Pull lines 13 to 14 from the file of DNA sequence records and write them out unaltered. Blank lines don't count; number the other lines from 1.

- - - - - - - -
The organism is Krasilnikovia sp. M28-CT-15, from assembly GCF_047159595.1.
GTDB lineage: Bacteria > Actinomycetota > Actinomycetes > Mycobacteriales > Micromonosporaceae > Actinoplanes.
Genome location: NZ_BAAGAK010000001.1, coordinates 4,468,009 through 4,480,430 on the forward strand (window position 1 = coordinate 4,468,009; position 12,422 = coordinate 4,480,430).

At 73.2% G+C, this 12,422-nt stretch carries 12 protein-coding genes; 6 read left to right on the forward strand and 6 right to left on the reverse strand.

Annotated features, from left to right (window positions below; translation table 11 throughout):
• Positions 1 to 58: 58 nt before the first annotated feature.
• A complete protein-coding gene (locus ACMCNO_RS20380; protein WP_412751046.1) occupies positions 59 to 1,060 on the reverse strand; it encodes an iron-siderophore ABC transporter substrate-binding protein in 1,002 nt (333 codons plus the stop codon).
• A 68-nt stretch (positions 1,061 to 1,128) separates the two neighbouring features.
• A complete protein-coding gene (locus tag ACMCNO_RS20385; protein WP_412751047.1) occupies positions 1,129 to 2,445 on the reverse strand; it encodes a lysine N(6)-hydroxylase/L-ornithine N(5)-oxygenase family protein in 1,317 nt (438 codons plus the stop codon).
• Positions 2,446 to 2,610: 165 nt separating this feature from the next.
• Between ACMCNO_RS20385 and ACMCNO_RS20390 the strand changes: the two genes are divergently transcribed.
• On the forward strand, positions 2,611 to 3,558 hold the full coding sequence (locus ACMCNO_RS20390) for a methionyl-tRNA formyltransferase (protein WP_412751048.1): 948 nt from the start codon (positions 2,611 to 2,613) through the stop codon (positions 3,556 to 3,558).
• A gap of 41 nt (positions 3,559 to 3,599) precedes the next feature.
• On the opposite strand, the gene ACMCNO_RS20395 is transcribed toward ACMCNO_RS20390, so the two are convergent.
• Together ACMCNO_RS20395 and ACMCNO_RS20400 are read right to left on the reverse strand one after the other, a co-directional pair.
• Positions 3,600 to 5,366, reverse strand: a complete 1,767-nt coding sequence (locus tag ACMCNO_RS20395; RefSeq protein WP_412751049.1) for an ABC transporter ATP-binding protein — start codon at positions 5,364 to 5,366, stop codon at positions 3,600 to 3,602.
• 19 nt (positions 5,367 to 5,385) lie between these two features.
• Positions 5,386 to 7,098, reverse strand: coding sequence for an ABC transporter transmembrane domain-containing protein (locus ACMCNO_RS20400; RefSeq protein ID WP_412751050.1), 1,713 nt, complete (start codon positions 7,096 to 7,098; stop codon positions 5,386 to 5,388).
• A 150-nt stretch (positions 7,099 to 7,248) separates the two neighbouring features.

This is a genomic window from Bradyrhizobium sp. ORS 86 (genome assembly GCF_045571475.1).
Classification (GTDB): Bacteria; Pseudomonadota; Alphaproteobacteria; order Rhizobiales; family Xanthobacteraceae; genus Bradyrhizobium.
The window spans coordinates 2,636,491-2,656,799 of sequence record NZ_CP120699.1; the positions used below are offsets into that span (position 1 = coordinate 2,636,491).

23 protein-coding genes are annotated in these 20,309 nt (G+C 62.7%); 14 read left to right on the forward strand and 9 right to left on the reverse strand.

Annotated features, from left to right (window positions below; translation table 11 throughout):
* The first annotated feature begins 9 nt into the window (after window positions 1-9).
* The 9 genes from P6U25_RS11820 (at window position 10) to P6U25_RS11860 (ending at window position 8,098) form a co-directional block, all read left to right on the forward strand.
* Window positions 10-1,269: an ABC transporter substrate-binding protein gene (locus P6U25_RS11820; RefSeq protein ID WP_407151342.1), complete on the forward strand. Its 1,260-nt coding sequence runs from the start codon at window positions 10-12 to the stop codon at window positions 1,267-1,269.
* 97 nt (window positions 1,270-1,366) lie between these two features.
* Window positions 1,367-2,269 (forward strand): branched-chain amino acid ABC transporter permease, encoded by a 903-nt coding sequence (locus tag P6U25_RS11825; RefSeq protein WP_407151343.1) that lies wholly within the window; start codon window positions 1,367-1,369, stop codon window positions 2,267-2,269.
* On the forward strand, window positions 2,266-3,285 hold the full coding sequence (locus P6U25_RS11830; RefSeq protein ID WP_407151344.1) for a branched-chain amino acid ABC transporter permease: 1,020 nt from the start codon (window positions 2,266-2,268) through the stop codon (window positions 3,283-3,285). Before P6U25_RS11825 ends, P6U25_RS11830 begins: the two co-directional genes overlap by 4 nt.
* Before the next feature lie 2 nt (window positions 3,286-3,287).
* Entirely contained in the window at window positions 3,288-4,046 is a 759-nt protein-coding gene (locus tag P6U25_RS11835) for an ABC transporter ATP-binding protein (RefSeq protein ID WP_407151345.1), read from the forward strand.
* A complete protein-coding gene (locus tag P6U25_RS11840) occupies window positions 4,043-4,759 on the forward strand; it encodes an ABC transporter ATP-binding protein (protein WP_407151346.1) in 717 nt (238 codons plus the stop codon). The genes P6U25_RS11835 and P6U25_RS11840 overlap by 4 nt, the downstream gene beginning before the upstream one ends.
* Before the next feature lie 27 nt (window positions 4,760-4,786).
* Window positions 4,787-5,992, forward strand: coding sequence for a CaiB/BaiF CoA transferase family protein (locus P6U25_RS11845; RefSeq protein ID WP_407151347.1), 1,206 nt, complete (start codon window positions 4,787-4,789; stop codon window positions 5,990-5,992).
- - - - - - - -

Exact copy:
• A gap of 41 nt (positions 3,559 to 3,599) precedes the next feature.
• On the opposite strand, the gene ACMCNO_RS20395 is transcribed toward ACMCNO_RS20390, so the two are convergent.